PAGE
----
The Inquiring Mind: Using Lobby for Tenant Party
By: Adam Leitman Bailey
December 1st, 2008
Q:One of my tenants told me that she plans to use our building’s lobby for a party so that the tenants in the building can get to know one another. She says that she has the right to do this under State law. Is she correct?
A: Not exactly, says Adam Leitman Bailey of the Manhattan law firm of Adam Leitman Bailey, PC. Section 230 of the State’s Real Property Law (RPL) gives tenants’ groups the right to meet in a peaceful manner in any location in the building without having to pay a fee. They must meet during “reasonable hours” and “without obstructing access to the premises or facilities.” Unfortunately, there is almost no case law interpreting RPL section 230, he notes. However, the section speaks of tenants meeting for the purpose of forming groups to protect tenants’ rights. It doesn’t protect social activities, points out Bailey. So, the tenant can’t demand to use the lobby for a party, he says. If the tenant was trying to meet to establish a tenants’ organization for the building, you would probably have to allow her to do so. But you could insist that the meeting take place during reasonable hours—for example, at a time in the evening when the lobby is usually quiet.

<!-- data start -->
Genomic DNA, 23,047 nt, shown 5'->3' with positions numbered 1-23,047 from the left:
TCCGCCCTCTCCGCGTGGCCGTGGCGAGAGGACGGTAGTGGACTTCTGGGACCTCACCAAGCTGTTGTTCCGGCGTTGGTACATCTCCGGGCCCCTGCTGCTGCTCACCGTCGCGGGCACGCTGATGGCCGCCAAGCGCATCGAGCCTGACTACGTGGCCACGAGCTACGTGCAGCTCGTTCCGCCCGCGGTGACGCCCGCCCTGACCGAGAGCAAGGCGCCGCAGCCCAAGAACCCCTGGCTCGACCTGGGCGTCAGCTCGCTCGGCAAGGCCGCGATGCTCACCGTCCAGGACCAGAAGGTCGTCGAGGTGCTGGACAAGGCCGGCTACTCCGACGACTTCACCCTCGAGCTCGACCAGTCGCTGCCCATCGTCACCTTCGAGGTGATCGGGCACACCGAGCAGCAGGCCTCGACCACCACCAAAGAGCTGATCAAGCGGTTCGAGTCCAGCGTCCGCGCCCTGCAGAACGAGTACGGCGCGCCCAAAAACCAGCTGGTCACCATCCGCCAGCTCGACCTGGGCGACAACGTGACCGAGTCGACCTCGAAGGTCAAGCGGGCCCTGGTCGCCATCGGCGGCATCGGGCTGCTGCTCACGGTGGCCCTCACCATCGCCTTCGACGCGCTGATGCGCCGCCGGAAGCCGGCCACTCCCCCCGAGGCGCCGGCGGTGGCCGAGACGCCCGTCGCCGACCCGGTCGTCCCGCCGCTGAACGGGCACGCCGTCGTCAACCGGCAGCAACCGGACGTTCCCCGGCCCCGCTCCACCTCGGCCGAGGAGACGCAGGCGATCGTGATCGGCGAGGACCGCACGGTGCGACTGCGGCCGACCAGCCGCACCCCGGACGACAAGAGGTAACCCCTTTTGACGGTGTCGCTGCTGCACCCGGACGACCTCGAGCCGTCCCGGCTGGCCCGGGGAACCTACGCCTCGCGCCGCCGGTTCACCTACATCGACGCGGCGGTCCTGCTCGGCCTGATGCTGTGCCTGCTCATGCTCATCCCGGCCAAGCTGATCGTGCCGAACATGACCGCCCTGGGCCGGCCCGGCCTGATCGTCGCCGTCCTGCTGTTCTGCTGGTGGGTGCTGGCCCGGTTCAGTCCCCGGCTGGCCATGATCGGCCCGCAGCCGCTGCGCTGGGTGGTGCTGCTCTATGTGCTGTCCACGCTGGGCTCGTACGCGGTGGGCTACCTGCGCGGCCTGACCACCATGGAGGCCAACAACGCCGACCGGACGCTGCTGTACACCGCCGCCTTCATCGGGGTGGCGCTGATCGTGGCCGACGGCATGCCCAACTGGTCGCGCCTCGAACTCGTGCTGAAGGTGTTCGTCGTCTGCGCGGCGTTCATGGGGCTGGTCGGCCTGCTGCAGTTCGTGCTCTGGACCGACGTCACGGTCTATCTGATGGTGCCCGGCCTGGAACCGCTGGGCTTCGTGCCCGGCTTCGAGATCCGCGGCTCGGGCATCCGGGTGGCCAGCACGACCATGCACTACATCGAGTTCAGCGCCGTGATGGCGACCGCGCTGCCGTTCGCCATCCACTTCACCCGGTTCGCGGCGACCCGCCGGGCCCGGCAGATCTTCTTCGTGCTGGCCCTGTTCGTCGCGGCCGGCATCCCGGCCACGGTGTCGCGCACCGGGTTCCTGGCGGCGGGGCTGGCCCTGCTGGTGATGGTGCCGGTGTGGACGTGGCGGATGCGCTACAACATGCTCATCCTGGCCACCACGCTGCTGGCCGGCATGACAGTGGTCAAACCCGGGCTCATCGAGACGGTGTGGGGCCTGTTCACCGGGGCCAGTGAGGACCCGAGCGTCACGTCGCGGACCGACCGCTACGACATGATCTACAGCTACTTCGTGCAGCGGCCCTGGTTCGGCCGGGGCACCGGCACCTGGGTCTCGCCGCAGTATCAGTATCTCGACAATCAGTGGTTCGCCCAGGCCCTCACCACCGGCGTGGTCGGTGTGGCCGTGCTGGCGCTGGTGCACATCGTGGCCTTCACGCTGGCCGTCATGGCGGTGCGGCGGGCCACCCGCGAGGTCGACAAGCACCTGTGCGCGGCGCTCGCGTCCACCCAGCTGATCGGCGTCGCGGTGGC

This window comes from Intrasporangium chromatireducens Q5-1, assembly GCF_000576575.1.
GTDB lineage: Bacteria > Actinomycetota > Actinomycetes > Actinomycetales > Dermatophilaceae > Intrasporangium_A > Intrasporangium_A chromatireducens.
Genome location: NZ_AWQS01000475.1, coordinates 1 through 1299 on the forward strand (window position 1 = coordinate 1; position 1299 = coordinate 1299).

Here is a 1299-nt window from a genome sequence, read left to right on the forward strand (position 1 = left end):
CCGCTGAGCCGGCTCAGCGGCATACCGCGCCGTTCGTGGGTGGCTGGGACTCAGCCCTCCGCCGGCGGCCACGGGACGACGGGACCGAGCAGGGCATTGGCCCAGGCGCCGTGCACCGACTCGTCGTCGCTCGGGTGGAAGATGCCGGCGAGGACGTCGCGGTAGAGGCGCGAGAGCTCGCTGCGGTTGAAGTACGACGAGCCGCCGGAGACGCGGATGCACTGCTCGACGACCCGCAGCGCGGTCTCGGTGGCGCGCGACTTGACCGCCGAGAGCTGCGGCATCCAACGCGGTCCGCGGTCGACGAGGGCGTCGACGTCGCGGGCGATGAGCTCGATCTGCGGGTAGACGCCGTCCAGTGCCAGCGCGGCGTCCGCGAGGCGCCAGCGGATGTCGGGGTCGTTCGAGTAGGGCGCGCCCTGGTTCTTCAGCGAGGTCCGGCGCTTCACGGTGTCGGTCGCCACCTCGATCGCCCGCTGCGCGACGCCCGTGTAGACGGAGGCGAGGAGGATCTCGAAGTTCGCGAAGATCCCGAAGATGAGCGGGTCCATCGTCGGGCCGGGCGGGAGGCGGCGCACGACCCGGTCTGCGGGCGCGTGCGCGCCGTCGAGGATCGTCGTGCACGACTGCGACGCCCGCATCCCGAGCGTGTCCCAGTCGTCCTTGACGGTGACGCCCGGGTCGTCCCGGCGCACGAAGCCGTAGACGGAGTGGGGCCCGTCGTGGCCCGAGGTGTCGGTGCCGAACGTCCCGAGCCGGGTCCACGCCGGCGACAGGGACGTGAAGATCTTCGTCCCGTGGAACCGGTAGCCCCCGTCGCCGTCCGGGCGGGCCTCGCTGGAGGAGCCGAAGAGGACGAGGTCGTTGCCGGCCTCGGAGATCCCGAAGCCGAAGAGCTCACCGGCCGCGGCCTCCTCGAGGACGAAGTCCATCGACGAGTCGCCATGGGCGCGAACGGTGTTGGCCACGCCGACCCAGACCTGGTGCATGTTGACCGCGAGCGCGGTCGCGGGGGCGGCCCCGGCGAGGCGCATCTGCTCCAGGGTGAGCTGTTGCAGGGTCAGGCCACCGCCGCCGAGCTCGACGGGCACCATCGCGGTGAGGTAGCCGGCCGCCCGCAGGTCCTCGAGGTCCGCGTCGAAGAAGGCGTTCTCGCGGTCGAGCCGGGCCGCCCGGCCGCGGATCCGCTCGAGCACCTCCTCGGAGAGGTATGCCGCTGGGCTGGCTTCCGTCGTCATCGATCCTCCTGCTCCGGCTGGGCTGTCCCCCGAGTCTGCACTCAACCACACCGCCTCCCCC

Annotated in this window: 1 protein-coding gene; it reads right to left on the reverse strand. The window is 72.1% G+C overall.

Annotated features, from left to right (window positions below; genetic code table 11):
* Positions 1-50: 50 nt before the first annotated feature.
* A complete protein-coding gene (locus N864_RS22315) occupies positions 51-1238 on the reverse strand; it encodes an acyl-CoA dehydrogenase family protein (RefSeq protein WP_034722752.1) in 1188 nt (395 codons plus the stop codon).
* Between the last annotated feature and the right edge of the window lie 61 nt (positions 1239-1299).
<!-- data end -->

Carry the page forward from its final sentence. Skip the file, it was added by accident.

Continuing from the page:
Exempting SCRIE Tenant from Paying Fuel Cost Adjustment
Q: Does the Senior Citizen Rent Increase Exemption (SCRIE) program cover the fuel cost adjustment that rent-controlled tenants must pay, or do tenants pay this themselves, directly to the owner?
A: SCRIE doesn’t exempt the tenant from paying the entire amount of the fuel cost adjustment. Instead, at the time the tenant first applies for SCRIE and is found eligible, SCRIE exempts the tenant from paying any future increase in the fuel cost adjustment. SCRIE sets the tenant’s share of the rent, which includes the current amount of the cumulative fuel cost adjustment. SCRIE exempts the tenant from paying subsequent fuel cost increases, which are included in the tax abatement the owner receives.